Online Services and the Lord’s Supper
The pastors and elders share their deliberation and thoughts on the decision to defer observing the Lord's Supper until we can physically gather as a church.
To comply with the precautionary measures instituted by the Government, we have suspended the physical gatherings of our worship services and ministries. We have also requested that our care groups and small group Bible studies be conducted online only, regardless of group size. In addition, we have encouraged members to participate in our worship services at home with their families only, and not in groups.
The pastors-elders have discussed at length the impact of these measures on our practice of the Lord’s Supper. This article summarises our views on this matter.
Will we livestream the Lord’s Supper?
No. The English Congregation Leadership’s decision is that we defer practising the Lord’s Supper until we are able to physically gather again as a church.
The pastors-elders arrived at this decision based on an understanding of what Scripture says concerning the Lord’s Supper.
In Luke 22:14-20, Jesus institutes the practice of the Lord’s Supper, transforming the Jewish Passover meal into a new-covenant meal that remembers His sacrificial death. The bread symbolises Jesus’ body broken for His people; the cup symbolises Jesus’ blood poured out to establish a covenantal relationship with His people.
By partaking in the Lord’s Supper, we are proclaiming the Lord’s death. We also show that we have entered into and are continuing in a covenantal relationship with God and His people, by virtue of sharing in Christ’s sacrificial death for us. And not only do we look back on Jesus’ finished work on the cross, we also look forward to His return.
The Lord’s Supper is a sign of the unity that we share as God’s covenant people in Christ. 1 Corinthians 10:16-17 says, “The cup of blessing that we bless, is it not a participation in the blood of Christ? The bread that we break, is it not a participation in the body of Christ? Because there is one bread, we who are many are one body, for we all partake of the one bread.”
In 1 Corinthians 11, therefore, Paul urges the church to conduct the Lord’s Supper in holiness, love and unity. Paul refers five times to the fact that they celebrate the Lord’s Supper when they come together as a church (vv17, 18, 20, 33, 34). The Christians at Corinth are to “discern the body” (v29) (i.e. the church and their relationships with one another) in order to eat and drink in a way that honours Christ. Paul also calls them to “wait for (or share with) one another” (v33) when they come together for the Lord’s Supper.
The Lord’s Supper is a shared meal signifying that many have joined as one, because we share in Christ together. Therefore, because we are unable to physically come together and share in the meal, the pastors-elders have decided to defer our practice of this ordinance until we are able to resume our physical gatherings. While we are grateful for how technology has enabled us to live-stream our services, we hesitate to equate a virtual gathering with an actual one simply because we are not physically present with one another.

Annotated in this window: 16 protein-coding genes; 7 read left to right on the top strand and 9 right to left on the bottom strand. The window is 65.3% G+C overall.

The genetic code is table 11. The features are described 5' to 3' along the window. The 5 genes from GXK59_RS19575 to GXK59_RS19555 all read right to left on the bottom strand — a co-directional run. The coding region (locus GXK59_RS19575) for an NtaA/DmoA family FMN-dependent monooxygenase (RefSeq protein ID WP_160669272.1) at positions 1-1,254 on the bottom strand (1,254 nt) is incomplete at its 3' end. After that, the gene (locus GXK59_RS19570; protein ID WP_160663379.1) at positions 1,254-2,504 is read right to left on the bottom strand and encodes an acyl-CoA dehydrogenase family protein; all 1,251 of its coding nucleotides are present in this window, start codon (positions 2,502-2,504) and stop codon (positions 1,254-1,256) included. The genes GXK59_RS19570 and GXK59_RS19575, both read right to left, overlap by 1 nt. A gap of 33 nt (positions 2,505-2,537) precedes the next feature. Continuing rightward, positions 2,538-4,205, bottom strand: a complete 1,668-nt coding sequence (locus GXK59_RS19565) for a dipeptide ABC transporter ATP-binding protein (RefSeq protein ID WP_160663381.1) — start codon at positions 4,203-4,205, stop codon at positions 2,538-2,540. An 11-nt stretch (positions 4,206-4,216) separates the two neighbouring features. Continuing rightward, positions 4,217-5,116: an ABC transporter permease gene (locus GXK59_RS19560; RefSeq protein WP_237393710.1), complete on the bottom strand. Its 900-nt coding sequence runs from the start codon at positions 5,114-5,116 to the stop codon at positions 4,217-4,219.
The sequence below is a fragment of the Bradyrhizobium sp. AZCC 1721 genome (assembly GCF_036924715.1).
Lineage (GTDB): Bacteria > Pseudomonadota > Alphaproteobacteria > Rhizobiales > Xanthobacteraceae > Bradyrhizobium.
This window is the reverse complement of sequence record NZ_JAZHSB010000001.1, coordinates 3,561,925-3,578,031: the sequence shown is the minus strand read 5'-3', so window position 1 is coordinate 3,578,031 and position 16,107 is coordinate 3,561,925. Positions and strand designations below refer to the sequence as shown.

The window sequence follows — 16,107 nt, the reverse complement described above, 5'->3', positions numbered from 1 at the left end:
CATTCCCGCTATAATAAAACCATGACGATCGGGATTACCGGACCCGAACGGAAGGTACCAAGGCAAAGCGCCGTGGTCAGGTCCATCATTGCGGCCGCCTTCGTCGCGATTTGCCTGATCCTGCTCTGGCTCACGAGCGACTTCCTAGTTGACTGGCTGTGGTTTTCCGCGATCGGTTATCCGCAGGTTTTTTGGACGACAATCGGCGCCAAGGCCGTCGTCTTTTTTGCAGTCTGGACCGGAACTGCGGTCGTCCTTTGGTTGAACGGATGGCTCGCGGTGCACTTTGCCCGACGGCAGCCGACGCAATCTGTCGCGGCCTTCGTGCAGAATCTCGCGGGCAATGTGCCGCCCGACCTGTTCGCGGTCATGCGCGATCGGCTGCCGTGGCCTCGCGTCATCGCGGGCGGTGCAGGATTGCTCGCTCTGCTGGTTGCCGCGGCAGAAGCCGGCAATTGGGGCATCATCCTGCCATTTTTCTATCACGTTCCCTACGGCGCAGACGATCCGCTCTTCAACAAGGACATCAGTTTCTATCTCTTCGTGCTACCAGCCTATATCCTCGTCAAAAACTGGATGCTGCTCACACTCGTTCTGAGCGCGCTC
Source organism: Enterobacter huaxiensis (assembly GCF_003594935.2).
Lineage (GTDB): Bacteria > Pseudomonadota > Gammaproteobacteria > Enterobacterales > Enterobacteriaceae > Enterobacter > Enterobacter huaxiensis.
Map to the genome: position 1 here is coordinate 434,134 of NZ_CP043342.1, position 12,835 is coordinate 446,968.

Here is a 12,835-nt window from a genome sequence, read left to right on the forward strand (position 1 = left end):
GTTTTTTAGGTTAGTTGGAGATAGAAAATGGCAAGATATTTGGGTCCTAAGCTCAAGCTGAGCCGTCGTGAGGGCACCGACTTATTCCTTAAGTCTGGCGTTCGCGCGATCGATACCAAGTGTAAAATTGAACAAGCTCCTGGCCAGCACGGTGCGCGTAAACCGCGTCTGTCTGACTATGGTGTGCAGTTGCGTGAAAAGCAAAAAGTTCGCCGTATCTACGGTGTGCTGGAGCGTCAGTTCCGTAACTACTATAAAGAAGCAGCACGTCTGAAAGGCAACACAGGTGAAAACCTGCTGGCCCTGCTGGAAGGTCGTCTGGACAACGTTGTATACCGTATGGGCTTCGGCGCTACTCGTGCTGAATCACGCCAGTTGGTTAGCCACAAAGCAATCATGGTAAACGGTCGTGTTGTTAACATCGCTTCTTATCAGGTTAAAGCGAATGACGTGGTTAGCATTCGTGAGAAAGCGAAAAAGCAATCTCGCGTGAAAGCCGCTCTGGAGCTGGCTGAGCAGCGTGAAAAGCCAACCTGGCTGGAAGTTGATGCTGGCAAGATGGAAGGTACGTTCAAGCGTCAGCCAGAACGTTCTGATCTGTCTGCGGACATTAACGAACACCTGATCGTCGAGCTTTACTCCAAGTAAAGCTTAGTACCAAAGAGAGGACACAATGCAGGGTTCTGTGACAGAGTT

The pastors-elders wrestled with this decision, which was not an easy one to make. We understand that when Jesus says, “Do this in remembrance of me”, He speaks with the weight of a command. The imperative to continue to remember our Saviour’s sacrifice helps to focus our hearts on Christ, and to strengthen our faith and hope.
Yet we are also aware that Scripture does not explicitly specify how frequently we are to conduct the Lord’s Supper. Jesus simply said: “Do this, as often as you drink it, in remembrance of me.” Therefore, on balance, we think it best to defer practising the Lord’s Supper for now, until we can do so in a manner that best abides by biblical norms and principles.
How, then, shall we remember the death of Jesus Christ in the meantime?
Life amid a pandemic involves suffering and loss. One such loss is our inability to physically gather as a church. In these extraordinary times, we yearn for the “ordinary” means of grace—such as the regular gathering of God’s people and the sharing of our communion meal. So we learn to lament and to seek mercy from our compassionate Father, who “knows our frame and remembers that we are dust.” (Ps 103:14)
Our temporary “fasting” cultivates in us a longing for an even greater meal. Then, we shall feast with Jesus when all is fulfilled in the kingdom of God (Lk 22:16). In the meantime, we continue to wait patiently on our sovereign Lord, who remains faithful, good and true.
We also learn to look beyond the ordinance, and to long for the Lord himself. The elements have no spiritual value in and of themselves. But we can continue to remember, praise and give thanks to Him who was “pierced for our transgressions and crushed for our iniquities” (Isa 53a). We also press on to humbly examine ourselves, confess and repent, pursue holiness and brotherly love, and maintain our unity of the Spirit. In all this, we can be encouraged because we have a great high priest who has died, risen and passed through the heavens, Jesus, God’s beloved Son. He is able to sympathise with our weaknesses. “Let us then with confidence draw near to the throne of grace, that we may receive mercy and find grace to help in time of need.” (Heb 4:15-16)